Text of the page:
Joan B. Kroc Institute for Peace & Justice Hosts International Forum on Gender-based Violence and Hu

Security is a basic human requirement. Reports from around the world confirm that women and children are the most violated, targeted and have the least security during and after conflicts. Everyday millions are living without any security to gather firewood or food, care for their homes and children because those charged to protect are not.  How to work with security sectors (peacekeepers, police services, armed forces, paramilitary groups, prison personnel, the border patrols) and support their awareness and training in protecting the state and citizens is a primary focus area in the Fifth Annual Joan B. Kroc Institute for Peace & Justice (IPJ) Women PeaceMakers Conference, entitled “Crafting Human Security in an Insecure World.”

From Sept. 24-26, at the University of San Diego, experts and human rights advocates will gather with women and men coming from, or working in, war-torn areas around to the world to exchange experience and resources to address this global problem.  Speakers will include past participants of the Women PeaceMaker’s program, non-governmental agency advocates, and international military peacekeeping personnel, among others.

“Everyday we read of the massive human rights violations as women and girls are subjected to forced rape, incest, and abducted for forced labor both in and out of refugee camps,” said Dee Aker, interim executive director of the IPJ. “This is true on every continent. Those charged to protect are often not prepared or given the cultural excuse for these acts.  International attention, training and law does make a difference; however the public must be aware of the depth of the problems to demand real action that can promote human security.”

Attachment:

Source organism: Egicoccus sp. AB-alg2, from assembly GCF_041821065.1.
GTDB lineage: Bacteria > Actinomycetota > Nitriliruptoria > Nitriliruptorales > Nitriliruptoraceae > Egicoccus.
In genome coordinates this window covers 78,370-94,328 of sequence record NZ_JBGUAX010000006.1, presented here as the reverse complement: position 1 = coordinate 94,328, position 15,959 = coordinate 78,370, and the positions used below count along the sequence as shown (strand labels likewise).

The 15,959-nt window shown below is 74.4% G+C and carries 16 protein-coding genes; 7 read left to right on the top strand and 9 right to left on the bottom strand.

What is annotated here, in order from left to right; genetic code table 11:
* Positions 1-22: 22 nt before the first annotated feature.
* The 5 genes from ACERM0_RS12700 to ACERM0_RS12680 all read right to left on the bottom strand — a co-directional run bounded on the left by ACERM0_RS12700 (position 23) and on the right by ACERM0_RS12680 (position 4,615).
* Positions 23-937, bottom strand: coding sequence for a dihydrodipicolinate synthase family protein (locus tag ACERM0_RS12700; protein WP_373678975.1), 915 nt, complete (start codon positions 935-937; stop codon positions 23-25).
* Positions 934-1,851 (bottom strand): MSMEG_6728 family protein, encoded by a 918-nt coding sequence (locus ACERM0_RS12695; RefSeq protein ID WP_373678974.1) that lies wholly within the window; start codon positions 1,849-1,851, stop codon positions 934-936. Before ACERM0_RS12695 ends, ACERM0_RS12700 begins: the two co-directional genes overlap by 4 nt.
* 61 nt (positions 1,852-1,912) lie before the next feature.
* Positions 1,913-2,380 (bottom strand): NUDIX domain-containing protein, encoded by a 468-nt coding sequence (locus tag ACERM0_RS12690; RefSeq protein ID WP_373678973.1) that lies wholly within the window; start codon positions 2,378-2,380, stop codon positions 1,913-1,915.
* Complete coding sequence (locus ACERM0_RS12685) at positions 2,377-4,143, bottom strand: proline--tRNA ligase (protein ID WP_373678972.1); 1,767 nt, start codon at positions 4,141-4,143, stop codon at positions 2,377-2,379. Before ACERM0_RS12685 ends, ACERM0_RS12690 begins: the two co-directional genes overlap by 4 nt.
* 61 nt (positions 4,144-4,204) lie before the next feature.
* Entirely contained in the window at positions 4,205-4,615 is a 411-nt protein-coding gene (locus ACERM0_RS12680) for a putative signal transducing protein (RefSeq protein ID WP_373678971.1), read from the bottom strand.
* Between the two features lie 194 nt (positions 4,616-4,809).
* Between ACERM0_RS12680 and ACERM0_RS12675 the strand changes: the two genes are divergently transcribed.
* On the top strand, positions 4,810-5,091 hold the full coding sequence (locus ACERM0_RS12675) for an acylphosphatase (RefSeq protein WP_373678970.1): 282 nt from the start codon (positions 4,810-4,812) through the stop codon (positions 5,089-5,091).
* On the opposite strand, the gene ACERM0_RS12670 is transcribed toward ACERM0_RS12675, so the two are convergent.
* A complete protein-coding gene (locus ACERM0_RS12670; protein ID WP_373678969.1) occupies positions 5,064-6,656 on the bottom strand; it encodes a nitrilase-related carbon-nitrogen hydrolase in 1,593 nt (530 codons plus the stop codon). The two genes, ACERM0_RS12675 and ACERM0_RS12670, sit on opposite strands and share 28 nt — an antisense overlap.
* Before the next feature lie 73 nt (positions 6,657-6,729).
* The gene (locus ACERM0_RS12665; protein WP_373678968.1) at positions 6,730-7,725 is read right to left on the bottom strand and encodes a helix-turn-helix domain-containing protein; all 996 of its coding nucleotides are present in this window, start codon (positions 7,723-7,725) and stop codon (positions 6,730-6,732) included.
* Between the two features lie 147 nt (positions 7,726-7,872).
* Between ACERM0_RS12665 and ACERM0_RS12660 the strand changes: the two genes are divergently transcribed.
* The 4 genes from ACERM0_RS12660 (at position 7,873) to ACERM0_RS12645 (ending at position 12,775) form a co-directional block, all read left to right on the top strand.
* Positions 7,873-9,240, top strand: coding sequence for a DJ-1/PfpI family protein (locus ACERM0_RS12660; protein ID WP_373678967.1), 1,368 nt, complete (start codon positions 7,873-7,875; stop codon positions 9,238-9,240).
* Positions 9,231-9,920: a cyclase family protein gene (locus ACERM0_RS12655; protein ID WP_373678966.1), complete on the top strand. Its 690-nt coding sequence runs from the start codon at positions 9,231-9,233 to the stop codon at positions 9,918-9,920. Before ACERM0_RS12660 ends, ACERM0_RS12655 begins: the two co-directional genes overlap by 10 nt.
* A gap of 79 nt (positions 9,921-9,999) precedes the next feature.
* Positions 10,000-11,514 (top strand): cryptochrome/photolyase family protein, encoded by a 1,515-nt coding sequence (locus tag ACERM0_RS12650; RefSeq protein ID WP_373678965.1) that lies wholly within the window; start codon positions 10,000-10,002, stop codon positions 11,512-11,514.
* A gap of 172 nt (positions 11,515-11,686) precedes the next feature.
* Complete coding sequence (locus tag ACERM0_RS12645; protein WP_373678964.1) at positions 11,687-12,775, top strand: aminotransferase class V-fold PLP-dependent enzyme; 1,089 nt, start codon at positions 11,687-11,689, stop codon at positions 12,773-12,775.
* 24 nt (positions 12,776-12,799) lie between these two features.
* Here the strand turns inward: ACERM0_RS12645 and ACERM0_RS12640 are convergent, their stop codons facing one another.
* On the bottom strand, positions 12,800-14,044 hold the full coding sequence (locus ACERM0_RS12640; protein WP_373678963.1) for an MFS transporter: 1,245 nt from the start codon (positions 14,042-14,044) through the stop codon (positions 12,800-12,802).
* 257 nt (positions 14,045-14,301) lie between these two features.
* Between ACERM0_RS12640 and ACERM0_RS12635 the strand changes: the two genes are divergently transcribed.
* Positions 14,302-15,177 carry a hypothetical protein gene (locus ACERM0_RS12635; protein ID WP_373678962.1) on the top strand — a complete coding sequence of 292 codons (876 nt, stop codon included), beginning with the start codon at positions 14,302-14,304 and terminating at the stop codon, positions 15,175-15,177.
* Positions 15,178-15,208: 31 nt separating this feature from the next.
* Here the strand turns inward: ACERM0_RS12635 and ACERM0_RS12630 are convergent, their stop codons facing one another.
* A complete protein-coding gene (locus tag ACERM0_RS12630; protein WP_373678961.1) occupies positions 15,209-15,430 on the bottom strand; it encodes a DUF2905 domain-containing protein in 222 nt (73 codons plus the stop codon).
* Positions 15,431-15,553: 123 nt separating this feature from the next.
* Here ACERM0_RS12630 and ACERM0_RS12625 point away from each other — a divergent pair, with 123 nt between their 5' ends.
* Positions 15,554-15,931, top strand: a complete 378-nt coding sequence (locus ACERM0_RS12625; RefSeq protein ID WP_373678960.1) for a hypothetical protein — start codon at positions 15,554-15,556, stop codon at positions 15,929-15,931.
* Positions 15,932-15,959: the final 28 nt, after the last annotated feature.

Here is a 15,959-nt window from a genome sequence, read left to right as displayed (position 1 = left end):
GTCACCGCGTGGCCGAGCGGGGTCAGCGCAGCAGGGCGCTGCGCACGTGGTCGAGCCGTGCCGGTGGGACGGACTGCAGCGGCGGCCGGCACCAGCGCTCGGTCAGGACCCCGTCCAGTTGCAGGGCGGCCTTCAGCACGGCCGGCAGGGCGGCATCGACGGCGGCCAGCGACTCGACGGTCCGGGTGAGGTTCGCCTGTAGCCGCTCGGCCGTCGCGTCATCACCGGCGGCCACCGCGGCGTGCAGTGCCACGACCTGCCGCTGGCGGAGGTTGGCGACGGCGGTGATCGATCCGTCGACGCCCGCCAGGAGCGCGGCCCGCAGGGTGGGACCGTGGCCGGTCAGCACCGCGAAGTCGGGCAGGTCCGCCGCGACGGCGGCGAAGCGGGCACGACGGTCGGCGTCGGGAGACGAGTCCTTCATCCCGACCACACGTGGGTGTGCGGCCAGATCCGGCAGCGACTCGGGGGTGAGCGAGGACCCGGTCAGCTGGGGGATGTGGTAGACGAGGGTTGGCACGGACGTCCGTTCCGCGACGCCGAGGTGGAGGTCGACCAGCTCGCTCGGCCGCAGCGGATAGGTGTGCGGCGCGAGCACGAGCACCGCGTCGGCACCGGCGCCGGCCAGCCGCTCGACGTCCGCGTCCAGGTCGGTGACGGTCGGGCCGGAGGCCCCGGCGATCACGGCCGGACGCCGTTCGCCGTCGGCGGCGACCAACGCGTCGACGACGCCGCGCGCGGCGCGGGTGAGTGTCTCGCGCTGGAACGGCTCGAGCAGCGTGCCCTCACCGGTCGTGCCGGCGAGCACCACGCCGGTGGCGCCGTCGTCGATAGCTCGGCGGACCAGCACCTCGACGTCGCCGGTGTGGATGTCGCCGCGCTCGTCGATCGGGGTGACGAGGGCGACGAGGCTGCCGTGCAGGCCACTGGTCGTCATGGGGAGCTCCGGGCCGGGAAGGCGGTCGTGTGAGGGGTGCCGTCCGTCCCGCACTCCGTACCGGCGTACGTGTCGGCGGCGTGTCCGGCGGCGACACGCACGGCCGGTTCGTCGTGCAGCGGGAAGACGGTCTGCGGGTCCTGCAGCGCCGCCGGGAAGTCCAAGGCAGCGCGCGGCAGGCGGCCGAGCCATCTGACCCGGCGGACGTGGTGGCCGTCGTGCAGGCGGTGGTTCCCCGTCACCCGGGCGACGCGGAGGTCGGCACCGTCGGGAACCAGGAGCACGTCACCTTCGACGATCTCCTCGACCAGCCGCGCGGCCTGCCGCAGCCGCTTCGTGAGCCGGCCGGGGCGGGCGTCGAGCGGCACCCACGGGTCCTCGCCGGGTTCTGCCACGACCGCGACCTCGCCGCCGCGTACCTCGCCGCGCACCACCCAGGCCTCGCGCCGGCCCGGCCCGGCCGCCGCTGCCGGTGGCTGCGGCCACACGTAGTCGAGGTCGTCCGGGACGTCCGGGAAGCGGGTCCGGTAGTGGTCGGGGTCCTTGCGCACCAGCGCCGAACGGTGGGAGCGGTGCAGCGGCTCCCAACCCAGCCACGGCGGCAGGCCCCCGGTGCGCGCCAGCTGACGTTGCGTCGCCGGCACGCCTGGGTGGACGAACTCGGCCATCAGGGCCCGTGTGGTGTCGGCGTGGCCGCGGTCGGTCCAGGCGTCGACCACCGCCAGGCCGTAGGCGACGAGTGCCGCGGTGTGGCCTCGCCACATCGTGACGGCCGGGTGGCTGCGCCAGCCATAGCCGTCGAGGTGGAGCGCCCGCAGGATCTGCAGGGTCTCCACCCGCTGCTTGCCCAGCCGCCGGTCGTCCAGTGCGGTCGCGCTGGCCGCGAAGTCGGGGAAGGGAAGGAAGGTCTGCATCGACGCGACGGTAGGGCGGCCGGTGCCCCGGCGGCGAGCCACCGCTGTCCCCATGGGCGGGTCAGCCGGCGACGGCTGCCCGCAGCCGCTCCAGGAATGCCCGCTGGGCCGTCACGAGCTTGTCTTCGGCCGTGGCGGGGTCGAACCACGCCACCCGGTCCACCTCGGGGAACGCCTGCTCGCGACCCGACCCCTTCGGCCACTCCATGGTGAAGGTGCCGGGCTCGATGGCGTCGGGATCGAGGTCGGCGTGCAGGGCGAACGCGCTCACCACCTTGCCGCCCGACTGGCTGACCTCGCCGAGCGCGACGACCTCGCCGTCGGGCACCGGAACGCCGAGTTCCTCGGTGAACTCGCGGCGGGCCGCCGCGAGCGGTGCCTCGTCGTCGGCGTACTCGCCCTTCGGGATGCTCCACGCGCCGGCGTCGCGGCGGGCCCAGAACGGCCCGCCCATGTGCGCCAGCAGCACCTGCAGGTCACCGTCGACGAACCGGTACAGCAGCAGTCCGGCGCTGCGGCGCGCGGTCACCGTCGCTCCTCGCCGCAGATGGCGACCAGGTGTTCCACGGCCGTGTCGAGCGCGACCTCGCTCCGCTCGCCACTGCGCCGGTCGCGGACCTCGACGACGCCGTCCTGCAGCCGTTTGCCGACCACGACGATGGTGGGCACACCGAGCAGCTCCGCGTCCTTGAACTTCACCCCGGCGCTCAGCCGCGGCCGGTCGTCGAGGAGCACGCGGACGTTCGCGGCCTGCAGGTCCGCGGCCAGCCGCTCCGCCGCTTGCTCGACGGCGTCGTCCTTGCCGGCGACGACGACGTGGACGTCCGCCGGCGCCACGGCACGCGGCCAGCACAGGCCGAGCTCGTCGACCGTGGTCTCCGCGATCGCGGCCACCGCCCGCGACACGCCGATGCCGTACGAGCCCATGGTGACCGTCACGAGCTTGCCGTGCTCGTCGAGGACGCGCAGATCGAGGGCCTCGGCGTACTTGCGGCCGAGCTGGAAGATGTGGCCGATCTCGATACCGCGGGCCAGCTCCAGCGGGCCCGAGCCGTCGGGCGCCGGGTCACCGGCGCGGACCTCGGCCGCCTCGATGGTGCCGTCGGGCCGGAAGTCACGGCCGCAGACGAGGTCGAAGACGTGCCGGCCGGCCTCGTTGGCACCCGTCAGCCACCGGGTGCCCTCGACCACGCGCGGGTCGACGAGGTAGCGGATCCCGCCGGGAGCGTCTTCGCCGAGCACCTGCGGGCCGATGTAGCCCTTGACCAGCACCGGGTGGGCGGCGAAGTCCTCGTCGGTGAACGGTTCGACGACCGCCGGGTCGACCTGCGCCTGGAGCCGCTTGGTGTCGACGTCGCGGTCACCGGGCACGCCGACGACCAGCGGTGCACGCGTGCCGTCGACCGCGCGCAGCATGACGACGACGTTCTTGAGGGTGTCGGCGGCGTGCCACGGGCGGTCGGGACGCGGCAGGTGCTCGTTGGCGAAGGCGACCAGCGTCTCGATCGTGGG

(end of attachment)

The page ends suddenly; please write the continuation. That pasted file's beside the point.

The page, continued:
The conference brings together those on the forefront of informing, creating or facilitating the training and mandates that must be active to overcome rampant human rights abuses and the brutality of conflict-related sexual violence which is now so common, according to organizers. The conference begins with a Distinguished Lecture Series at 7 p.m., Sept. 24, featuring The Honorable Louise Arbour, former United Nations high commissioner for human rights.

The conference is co-convened by the IPJ, Global Justice Center, Geneva Centre for the Democratic Control of Armed Forces, United Nations Development Fund for Women, and the United Nations International Research and Training Institute for the Advancement of Women. Panel discussions will be held to address the following topics: Ending Cycles of Violence Through Gender Inclusive Peacebuilding; Protecting Civilians in Armed Conflict from Violence, including Sexual Violence; Advancing Inclusive Security During DDR and SSR; and Enforcing Justice, Overcoming Impunity for Conflict Transformation. 

For more information on the conference and the Women PeaceMakers program, go to

About The University of San Diego

The Joan B. Kroc Institute for Peace & Justice is part of the Joan B. Kroc School of Peace Studies at the University of San Diego. The institute is dedicated to fostering peace, cultivating justice and creating a safer world through education, research, and peacemaking activities.

The University of San Diego is a Catholic institution of higher learning chartered in 1949; the school enrolls approximately 7,500 students and is known for its commitment to teaching, the liberal arts, the formation of values and community service. The inauguration of the Joan B. Kroc School of Peace Studies brings the university’s total number of schools and colleges to six. Other academic divisions include the College of Arts and Sciences and the schools of Business Administration, Law, Leadership and Education Sciences, and Nursing and Health Science.


About the University of San Diego

The University of San Diego sets the standard for an engaged, contemporary Catholic university where innovative Changemakers confront humanity’s urgent challenges. With more than 9,000 students from 69 countries and 50 states, USD is the youngest independent institution on the U.S. News & World Report list of top 100 universities in the United States. The university's eight academic divisions include the College of Arts and Sciences, the School of Business, the Shiley-Marcos School of Engineering, the School of Law, the School of Leadership and Education Sciences, the Hahn School of Nursing and Health Science, the Joan B. Kroc School of Peace Studies, and the Division of Professional and Continuing Education. USD's Envisioning 2024 strategic plan capitalizes on the university’s recent progress and aligns new strategic goals with current strengths to help shape a vision for the future as the university looks ahead to its 75th anniversary in the year 2024.